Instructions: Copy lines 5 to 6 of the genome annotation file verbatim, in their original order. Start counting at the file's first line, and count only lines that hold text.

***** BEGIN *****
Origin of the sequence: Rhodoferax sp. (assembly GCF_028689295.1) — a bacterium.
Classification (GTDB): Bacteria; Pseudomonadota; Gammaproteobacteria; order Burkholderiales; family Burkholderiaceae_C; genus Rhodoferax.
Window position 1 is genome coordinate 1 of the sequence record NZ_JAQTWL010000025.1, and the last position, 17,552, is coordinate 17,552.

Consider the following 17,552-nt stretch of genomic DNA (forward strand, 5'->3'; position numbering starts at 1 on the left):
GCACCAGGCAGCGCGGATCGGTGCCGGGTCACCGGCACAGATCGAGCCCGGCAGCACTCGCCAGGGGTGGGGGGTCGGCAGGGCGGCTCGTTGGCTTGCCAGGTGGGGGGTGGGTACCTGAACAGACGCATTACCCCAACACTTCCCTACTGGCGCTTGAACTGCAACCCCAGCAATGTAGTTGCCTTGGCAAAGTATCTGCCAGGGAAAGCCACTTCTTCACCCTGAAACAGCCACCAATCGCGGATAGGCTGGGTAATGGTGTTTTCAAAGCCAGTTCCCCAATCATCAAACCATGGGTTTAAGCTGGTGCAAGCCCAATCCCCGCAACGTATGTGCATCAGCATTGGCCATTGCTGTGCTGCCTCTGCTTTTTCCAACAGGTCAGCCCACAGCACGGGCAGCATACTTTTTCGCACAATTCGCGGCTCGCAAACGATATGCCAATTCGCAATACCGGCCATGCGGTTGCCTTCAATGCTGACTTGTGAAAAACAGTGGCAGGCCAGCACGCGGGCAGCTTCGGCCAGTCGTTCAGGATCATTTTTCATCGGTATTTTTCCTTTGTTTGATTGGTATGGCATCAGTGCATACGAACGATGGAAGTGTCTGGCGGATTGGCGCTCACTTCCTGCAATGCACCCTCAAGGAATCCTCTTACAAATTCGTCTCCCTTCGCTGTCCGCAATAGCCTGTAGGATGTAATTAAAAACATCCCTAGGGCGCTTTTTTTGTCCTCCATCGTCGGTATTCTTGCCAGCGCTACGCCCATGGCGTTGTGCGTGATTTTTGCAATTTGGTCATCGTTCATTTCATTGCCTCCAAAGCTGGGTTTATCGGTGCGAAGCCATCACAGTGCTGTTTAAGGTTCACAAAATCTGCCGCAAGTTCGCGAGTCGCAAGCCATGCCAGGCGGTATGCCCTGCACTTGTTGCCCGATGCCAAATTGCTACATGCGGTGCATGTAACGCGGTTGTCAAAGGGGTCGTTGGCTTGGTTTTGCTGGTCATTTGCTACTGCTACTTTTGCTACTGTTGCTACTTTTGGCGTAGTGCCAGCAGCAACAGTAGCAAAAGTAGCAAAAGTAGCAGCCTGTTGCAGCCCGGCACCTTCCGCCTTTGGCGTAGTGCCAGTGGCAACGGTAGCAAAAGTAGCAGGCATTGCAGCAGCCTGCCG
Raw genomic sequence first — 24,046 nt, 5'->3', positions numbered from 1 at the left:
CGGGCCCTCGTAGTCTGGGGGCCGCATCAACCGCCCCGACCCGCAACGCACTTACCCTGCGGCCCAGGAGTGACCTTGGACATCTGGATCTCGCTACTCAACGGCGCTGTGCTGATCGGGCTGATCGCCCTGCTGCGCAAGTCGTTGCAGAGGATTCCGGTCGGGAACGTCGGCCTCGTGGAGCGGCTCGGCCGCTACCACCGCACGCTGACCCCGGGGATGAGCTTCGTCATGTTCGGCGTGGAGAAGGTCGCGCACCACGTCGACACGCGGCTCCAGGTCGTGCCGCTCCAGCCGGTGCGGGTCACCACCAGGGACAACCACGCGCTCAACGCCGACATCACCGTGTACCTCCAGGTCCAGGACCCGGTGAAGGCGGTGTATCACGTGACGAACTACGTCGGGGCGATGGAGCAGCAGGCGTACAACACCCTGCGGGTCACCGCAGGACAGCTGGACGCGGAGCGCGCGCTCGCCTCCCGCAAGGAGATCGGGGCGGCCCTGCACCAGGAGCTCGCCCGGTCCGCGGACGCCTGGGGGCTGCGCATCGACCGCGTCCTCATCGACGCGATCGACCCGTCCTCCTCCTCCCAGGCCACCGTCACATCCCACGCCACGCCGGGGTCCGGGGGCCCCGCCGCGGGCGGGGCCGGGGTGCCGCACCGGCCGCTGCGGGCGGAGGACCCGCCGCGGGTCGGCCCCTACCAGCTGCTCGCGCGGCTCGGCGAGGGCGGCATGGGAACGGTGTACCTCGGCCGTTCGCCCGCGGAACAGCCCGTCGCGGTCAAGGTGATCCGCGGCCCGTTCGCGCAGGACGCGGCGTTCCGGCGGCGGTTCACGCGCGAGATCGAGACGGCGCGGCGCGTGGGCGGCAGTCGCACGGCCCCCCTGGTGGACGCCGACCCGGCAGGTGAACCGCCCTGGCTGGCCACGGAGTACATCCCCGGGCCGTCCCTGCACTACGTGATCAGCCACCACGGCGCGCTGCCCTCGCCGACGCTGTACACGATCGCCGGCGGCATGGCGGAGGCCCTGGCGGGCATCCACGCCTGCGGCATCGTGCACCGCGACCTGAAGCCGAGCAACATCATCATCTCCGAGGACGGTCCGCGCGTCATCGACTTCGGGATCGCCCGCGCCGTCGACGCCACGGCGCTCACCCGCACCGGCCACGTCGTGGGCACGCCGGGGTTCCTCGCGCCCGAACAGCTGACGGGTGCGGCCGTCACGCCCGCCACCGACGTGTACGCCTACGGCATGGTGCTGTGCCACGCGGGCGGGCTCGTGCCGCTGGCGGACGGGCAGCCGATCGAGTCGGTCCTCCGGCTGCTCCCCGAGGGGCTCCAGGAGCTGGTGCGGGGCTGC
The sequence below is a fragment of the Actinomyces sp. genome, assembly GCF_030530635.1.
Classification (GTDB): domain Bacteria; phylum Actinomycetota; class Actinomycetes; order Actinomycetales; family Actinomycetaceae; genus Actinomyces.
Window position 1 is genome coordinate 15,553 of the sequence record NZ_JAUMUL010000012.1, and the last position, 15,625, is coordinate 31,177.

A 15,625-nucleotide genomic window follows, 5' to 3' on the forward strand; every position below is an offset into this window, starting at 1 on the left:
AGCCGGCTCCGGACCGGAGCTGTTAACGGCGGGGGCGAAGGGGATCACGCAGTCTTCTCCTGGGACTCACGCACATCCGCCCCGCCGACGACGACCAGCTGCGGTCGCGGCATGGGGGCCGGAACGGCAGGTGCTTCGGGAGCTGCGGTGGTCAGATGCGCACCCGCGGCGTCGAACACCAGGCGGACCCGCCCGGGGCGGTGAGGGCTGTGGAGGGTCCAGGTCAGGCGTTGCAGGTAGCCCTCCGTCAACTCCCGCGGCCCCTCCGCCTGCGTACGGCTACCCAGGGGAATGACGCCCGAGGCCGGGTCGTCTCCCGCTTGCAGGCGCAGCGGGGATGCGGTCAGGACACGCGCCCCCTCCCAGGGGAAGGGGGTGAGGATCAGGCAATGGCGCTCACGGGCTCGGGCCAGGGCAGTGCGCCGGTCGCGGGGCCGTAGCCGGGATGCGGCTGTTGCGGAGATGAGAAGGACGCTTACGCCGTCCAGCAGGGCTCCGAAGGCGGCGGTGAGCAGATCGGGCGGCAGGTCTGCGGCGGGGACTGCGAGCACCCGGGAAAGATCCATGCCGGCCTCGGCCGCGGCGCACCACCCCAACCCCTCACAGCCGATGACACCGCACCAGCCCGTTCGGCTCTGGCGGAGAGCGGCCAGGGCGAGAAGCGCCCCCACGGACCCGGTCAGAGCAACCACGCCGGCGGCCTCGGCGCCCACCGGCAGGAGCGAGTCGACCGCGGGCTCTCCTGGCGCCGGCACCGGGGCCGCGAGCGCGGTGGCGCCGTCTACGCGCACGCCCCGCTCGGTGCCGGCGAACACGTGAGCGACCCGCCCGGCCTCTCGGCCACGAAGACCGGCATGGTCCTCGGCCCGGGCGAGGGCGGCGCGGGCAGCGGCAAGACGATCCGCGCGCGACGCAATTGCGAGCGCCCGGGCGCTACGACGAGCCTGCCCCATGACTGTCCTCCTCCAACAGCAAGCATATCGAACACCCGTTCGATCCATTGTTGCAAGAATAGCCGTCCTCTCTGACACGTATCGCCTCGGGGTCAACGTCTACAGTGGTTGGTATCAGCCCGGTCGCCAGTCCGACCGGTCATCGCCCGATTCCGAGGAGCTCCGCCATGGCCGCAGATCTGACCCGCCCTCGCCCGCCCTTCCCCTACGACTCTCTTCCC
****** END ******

GCACCAGGCAGCGCGGATCGGTGCCGGGTCACCGGCACAGATCGAGCCCGGCAGCACTCGCCAGGGGTGGGGGGTCGGCAGGGCGGCTCGTTGGCTTGCCAGGTGGGGGGTGGGTACCTGAACAGACGCATTACCCCAACACTTCCCTACTGGCGCTTGAACTGCAACCCCAGCAATGTAGTTGCCTTGGCAAAGTATCTGCCAGGGAAAGCCACTTCTTCACCCTGAAACAGCCACCAATCGCGGATAGGCTGGGTAATGGTGTTTTCAAAGCCAGTTCCCCAATCATCAAACCATGGGTTTAAGCTGGTGCAAGCCCAATCCCCGCAACGTATGTGCATCAGCATTGGCCATTGCTGTGCTGCCTCTGCTTTTTCCAACAGGTCAGCCCACAGCACGGGCAGCATACTTTTTCGCACAATTCGCGGCTCGCAAACGATATGCCAATTCGCAATACCGGCCATGCGGTTGCCTTCAATGCTGACTTGTGAAAAACAGTGGCAGGCCAGCACGCGGGCAGCTTCGGCCAGTCGTTCAGGATCATTTTTCATCGGTATTTTTCCTTTGTTTGATTGGTATGGCATCAGTGCATACGAACGATGGAAGTGTCTGGCGGATTGGCGCTCACTTCCTGCAATGCACCCTCAAGGAATCCTCTTACAAATTCGTCTCCCTTCGCTGTCCGCAATAGCCTGTAGGATGTAATTAAAAACATCCCTAGGGCGCTTTTTTTGTCCTCCATCGTCGGTATTCTTGCCAGCGCTACGCCCATGGCGTTGTGCGTGATTTTTGCAATTTGGTCATCGTTCATTTCATTGCCTCCAAAGCTGGGTTTATCGGTGCGAAGCCATCACAGTGCTGTTTAAGGTTCACAAAATCTGCCGCAAGTTCGCGAGTCGCAAGCCATGCCAGGCGGTATGCCCTGCACTTGTTGCCCGATGCCAAATTGCTACATGCGGTGCATGTAACGCGGTTGTCAAAGGGGTCGTTGGCTTGGTTTTGCTGGTCATTTGCTACTGCTACTTTTGCTACTGTTGCTACTTTTGGCGTAGTGCCAGCAGCAACAGTAGCAAAAGTAGCAAAAGTAGCAGCCTGTTGCAGCCCGGCACCTTCCGCCTTTGGCGTAGTGCCAGTGGCAACGGTAGCAAAAGTAGCAGGCATTGCAGCAGCCTGCCG
Raw genomic sequence first — 24,046 nt, 5'->3', positions numbered from 1 at the left: